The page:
Christopher Isherwood
Christopher Isherwood; drawing by David Levine

Poor Corydon is now in California, driving the freeways with a day-dreaming ardor, attacking the ants with a Flit gun, and mourning among the hibiscus bushes. His name is George and perhaps he must be called the “hero” of Christopher Isherwood’s new novel, A Single Man. George is chagrined, restless, grieving over the death of his lover and housemate, Jim, as a widower would grieve for his wife. George is an Englishman. He is ironical, middle-aged, and yet boyishly passionate. His is a fairly modest anal disposition, respectable enough, with a finicky, faggoty interest in the looks of things—far from the corruption and splendor of his type in French fiction. And yet perhaps he is a little corrupt and a little splendid, too. George lives in a hideaway cottage on Camphor Tree Lane. He knows all about the human and decorative insults of suburban California; his tastes are low but his Taste, of course, is reasonably high. He is a perverse mixture of arrogance and shyness, suspicion and indifference. Devastating revolts threaten in daydreams, but in truth he is controlled enough to get by. His neighbors, the Strunk and Garfein couples and their rackety children are the object of George’s fears and his satiric vexation.

George teaches at San Tomas State College in Los Angeles. If he were not so “English,” so plausibly bred, he might, as he faces his classroom of boys and girls lined up before him like bulldogs, be some S. Levin out of Malamud. His entrance into the classroom “is a subtly contrived, outrageously theatrical effect.” When he gives his brittle, hysterical lecture on Huxley’s After Many a Summer, we see that George is not a real teacher, but one of those American artists or writers, hanging by his fingernails to his academic and sexual freedom, making a diversive display to hide a natural leaning toward indiscretions.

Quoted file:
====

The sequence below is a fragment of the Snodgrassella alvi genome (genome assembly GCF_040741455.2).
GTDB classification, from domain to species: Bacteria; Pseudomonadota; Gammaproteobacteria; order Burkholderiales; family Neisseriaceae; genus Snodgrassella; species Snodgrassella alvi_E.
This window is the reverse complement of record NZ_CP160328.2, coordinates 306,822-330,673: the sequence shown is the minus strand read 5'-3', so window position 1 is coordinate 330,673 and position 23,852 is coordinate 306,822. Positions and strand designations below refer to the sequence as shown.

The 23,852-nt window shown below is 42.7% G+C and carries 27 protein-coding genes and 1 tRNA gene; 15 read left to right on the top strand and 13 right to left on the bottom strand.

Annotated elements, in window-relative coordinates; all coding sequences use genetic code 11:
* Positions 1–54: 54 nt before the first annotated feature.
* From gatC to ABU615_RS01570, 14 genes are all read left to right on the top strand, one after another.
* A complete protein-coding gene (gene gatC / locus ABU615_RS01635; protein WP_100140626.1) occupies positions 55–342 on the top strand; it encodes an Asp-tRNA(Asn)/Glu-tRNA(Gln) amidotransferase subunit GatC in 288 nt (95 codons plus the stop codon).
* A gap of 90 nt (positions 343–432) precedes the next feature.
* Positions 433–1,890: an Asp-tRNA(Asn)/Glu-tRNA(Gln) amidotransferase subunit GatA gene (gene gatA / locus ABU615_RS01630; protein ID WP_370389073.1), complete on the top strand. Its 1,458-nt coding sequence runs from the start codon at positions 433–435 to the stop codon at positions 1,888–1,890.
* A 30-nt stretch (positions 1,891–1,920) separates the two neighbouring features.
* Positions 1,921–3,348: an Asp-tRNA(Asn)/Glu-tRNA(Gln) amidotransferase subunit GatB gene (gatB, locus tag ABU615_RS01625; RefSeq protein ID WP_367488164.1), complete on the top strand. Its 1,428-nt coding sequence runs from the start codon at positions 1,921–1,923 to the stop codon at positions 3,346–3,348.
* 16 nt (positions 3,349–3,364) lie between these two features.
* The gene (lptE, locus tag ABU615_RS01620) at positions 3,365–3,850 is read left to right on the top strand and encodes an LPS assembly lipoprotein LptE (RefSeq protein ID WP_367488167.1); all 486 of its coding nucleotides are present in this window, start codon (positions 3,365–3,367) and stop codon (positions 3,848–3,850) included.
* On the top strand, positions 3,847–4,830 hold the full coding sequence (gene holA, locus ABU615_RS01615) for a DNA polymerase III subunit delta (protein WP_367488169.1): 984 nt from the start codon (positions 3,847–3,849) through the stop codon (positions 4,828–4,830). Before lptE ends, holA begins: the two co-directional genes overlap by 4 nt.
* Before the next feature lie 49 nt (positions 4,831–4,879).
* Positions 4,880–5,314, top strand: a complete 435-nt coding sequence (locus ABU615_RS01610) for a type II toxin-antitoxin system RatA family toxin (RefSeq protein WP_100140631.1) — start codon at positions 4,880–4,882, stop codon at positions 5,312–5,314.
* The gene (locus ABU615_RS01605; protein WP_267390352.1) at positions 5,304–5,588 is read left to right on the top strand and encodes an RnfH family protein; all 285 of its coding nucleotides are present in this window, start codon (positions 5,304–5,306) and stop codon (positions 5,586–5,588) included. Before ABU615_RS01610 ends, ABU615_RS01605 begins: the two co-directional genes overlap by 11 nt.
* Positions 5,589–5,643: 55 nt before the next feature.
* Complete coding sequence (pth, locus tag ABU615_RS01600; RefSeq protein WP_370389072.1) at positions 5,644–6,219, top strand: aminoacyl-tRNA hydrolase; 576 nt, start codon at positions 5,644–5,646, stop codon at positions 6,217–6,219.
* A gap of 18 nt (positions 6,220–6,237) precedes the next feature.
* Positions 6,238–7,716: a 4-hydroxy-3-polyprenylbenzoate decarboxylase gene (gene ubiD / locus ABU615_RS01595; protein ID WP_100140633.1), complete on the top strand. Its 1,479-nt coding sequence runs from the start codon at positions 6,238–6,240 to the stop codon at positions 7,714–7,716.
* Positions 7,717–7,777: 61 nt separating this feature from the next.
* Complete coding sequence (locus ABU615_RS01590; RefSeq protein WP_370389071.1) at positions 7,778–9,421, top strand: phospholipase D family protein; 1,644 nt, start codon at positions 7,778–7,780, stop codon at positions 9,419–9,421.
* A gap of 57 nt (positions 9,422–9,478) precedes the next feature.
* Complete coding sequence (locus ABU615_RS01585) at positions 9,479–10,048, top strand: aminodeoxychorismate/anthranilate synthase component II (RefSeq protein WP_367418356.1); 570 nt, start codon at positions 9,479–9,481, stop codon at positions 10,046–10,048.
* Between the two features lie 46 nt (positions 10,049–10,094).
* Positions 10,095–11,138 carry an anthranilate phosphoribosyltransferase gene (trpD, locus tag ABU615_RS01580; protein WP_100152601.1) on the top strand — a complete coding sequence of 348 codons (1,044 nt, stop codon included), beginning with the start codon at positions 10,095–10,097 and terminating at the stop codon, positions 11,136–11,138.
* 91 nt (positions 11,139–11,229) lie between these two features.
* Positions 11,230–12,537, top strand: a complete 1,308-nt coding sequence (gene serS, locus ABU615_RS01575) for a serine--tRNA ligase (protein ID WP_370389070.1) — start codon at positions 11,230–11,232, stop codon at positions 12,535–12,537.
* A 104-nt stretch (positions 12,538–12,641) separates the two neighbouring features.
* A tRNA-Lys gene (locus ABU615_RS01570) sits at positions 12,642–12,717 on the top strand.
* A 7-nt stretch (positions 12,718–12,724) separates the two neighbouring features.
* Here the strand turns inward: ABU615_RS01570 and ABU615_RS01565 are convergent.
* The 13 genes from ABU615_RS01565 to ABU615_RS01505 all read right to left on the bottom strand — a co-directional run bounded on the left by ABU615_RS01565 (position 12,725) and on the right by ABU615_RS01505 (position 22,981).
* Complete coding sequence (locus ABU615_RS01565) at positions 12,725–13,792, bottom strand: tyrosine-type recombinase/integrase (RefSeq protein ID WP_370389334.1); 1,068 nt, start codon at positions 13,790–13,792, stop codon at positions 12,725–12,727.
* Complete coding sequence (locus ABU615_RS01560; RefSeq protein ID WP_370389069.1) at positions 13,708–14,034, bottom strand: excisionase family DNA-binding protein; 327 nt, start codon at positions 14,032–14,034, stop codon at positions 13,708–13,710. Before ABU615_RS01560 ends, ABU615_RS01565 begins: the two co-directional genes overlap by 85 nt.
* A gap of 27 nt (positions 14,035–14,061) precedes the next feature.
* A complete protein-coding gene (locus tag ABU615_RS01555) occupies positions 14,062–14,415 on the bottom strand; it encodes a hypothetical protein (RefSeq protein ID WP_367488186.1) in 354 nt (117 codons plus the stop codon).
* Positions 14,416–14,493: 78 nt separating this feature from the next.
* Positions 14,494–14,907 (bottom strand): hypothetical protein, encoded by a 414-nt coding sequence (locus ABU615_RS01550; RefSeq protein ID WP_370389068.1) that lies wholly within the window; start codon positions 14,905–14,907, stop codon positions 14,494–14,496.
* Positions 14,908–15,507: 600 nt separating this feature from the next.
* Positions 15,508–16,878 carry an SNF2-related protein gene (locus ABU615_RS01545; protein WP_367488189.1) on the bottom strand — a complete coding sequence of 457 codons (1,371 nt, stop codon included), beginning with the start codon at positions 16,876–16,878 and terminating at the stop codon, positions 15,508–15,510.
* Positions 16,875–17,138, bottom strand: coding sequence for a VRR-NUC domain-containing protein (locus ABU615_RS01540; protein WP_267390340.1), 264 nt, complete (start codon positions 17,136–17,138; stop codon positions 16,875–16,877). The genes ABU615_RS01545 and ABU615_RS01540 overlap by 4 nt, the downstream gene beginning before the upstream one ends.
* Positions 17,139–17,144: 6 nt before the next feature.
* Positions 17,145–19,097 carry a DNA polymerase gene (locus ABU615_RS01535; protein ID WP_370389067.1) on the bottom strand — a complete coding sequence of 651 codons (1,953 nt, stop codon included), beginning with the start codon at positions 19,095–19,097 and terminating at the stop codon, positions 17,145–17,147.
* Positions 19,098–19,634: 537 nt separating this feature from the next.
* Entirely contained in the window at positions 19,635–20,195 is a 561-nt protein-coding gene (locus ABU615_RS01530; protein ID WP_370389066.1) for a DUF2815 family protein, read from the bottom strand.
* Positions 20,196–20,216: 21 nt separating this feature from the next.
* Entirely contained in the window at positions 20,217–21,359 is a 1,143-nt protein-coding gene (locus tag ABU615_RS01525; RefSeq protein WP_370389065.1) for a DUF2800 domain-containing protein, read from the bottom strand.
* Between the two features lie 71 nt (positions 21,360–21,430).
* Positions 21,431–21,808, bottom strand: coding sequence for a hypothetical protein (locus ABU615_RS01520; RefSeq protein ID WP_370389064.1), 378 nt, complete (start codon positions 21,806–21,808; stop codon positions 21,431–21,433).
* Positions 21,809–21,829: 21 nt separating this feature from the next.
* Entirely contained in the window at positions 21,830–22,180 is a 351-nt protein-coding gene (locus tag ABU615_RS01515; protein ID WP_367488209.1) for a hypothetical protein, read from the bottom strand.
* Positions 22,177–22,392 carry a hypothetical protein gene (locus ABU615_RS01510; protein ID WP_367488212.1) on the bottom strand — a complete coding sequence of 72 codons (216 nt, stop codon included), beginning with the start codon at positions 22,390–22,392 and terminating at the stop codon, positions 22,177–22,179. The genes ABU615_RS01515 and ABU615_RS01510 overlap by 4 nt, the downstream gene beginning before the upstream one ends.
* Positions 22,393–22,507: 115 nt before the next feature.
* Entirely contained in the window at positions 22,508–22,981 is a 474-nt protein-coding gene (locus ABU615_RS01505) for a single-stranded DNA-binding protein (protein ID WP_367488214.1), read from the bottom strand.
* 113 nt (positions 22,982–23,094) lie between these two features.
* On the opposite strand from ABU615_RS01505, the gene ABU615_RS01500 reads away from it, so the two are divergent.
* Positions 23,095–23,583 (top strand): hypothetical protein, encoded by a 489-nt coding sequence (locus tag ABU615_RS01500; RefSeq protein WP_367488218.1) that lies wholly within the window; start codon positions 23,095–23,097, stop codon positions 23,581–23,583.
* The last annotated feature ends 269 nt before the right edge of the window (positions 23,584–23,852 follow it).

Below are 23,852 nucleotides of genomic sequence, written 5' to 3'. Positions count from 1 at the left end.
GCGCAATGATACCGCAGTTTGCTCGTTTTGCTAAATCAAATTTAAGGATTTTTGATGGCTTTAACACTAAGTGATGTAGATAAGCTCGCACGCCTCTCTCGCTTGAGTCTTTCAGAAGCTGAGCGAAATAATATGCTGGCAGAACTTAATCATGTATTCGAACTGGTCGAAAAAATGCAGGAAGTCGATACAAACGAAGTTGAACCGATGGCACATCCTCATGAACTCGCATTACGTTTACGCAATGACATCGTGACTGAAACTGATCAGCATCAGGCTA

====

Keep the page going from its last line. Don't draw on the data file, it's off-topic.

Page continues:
George is abjectly presented. Indeed his first scene takes place on the john. (“George feels a bowel movement coming on with agreeable urgency and climbs the stairs briskly to the bathroom book in hand.”) The book is by Ruskin and from his throne George looks down upon Mrs. Strunk “emptying the dustbag of her vacuum cleaner into the trash can.” It is not Isherwood’s purpose to write a novel “about” homosexuality; rather, he appears to want to present, without “scholarship,” or explanation, a homosexual who is, so to speak, just like everyone else, who claims his rights to be allowed to go about his homosexual life—a life curiously, in its little cottage, its domesticity, its social compromises, remote from angularity and singularity. There is a lot of Mr. and Mrs. Strunk—or is it Mr. and Mrs. Garfein?—in George and Jim. They too are emptying, day in and day out, the dustbags into the trash can.